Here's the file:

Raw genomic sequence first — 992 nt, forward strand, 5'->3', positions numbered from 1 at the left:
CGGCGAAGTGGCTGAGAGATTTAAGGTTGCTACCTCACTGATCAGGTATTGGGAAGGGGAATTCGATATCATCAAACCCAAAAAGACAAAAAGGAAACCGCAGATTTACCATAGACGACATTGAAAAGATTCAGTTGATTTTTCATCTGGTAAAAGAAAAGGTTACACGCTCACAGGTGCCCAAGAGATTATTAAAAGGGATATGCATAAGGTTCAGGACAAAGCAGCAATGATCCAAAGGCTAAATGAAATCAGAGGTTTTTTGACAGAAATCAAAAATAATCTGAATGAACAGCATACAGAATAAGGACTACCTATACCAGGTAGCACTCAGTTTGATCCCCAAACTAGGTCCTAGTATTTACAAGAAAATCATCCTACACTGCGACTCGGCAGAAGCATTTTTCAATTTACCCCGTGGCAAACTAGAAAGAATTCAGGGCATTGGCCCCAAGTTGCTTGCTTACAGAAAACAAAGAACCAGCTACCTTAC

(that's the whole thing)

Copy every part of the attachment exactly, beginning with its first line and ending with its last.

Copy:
Raw genomic sequence first — 992 nt, forward strand, 5'->3', positions numbered from 1 at the left:
CGGCGAAGTGGCTGAGAGATTTAAGGTTGCTACCTCACTGATCAGGTATTGGGAAGGGGAATTCGATATCATCAAACCCAAAAAGACAAAAAGGAAACCGCAGATTTACCATAGACGACATTGAAAAGATTCAGTTGATTTTTCATCTGGTAAAAGAAAAGGTTACACGCTCACAGGTGCCCAAGAGATTATTAAAAGGGATATGCATAAGGTTCAGGACAAAGCAGCAATGATCCAAAGGCTAAATGAAATCAGAGGTTTTTTGACAGAAATCAAAAATAATCTGAATGAACAGCATACAGAATAAGGACTACCTATACCAGGTAGCACTCAGTTTGATCCCCAAACTAGGTCCTAGTATTTACAAGAAAATCATCCTACACTGCGACTCGGCAGAAGCATTTTTCAATTTACCCCGTGGCAAACTAGAAAGAATTCAGGGCATTGGCCCCAAGTTGCTTGCTTACAGAAAACAAAGAACCAGCTACCTTAC